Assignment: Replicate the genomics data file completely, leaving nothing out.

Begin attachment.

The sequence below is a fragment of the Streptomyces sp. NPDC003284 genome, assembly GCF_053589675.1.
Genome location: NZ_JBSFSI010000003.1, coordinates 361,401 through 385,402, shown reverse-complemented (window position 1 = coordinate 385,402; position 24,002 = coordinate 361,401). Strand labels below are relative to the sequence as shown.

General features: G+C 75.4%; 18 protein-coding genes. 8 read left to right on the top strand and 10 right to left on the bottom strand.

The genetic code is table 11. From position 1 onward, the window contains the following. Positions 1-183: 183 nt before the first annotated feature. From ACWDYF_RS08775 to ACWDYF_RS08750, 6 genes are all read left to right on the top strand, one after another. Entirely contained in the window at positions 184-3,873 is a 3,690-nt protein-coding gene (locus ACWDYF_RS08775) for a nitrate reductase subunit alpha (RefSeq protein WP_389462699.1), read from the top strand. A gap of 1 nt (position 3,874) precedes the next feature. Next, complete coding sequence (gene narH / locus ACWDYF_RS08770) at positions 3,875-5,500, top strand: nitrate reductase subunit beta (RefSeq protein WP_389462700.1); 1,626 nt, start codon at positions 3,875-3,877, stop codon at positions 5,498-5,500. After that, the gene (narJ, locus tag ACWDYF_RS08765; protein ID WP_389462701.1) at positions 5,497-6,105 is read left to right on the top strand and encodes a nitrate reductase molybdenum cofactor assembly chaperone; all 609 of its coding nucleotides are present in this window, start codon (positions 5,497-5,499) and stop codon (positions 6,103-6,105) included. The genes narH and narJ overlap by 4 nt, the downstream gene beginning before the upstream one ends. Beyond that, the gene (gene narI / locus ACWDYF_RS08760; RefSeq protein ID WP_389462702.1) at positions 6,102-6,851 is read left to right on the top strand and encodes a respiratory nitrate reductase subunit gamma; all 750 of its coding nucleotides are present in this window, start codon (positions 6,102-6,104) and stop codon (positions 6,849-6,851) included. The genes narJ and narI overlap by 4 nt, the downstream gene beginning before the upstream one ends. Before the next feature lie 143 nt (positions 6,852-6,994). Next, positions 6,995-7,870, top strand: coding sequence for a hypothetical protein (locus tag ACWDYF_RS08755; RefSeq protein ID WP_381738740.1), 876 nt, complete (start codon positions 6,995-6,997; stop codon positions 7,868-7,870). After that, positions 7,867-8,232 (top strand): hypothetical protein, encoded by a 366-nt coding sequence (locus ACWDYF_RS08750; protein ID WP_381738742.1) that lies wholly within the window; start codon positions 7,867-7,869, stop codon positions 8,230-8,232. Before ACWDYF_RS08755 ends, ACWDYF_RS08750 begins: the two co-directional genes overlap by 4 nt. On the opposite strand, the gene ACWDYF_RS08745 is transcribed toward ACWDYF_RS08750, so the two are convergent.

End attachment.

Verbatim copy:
The sequence below is a fragment of the Streptomyces sp. NPDC003284 genome, assembly GCF_053589675.1.
Genome location: NZ_JBSFSI010000003.1, coordinates 361,401 through 385,402, shown reverse-complemented (window position 1 = coordinate 385,402; position 24,002 = coordinate 361,401). Strand labels below are relative to the sequence as shown.

General features: G+C 75.4%; 18 protein-coding genes. 8 read left to right on the top strand and 10 right to left on the bottom strand.

The genetic code is table 11. From position 1 onward, the window contains the following. Positions 1-183: 183 nt before the first annotated feature. From ACWDYF_RS08775 to ACWDYF_RS08750, 6 genes are all read left to right on the top strand, one after another. Entirely contained in the window at positions 184-3,873 is a 3,690-nt protein-coding gene (locus ACWDYF_RS08775) for a nitrate reductase subunit alpha (RefSeq protein WP_389462699.1), read from the top strand. A gap of 1 nt (position 3,874) precedes the next feature. Next, complete coding sequence (gene narH / locus ACWDYF_RS08770) at positions 3,875-5,500, top strand: nitrate reductase subunit beta (RefSeq protein WP_389462700.1); 1,626 nt, start codon at positions 3,875-3,877, stop codon at positions 5,498-5,500. After that, the gene (narJ, locus tag ACWDYF_RS08765; protein ID WP_389462701.1) at positions 5,497-6,105 is read left to right on the top strand and encodes a nitrate reductase molybdenum cofactor assembly chaperone; all 609 of its coding nucleotides are present in this window, start codon (positions 5,497-5,499) and stop codon (positions 6,103-6,105) included. The genes narH and narJ overlap by 4 nt, the downstream gene beginning before the upstream one ends. Beyond that, the gene (gene narI / locus ACWDYF_RS08760; RefSeq protein ID WP_389462702.1) at positions 6,102-6,851 is read left to right on the top strand and encodes a respiratory nitrate reductase subunit gamma; all 750 of its coding nucleotides are present in this window, start codon (positions 6,102-6,104) and stop codon (positions 6,849-6,851) included. The genes narJ and narI overlap by 4 nt, the downstream gene beginning before the upstream one ends. Before the next feature lie 143 nt (positions 6,852-6,994). Next, positions 6,995-7,870, top strand: coding sequence for a hypothetical protein (locus tag ACWDYF_RS08755; RefSeq protein ID WP_381738740.1), 876 nt, complete (start codon positions 6,995-6,997; stop codon positions 7,868-7,870). After that, positions 7,867-8,232 (top strand): hypothetical protein, encoded by a 366-nt coding sequence (locus ACWDYF_RS08750; protein ID WP_381738742.1) that lies wholly within the window; start codon positions 7,867-7,869, stop codon positions 8,230-8,232. Before ACWDYF_RS08755 ends, ACWDYF_RS08750 begins: the two co-directional genes overlap by 4 nt. On the opposite strand, the gene ACWDYF_RS08745 is transcribed toward ACWDYF_RS08750, so the two are convergent.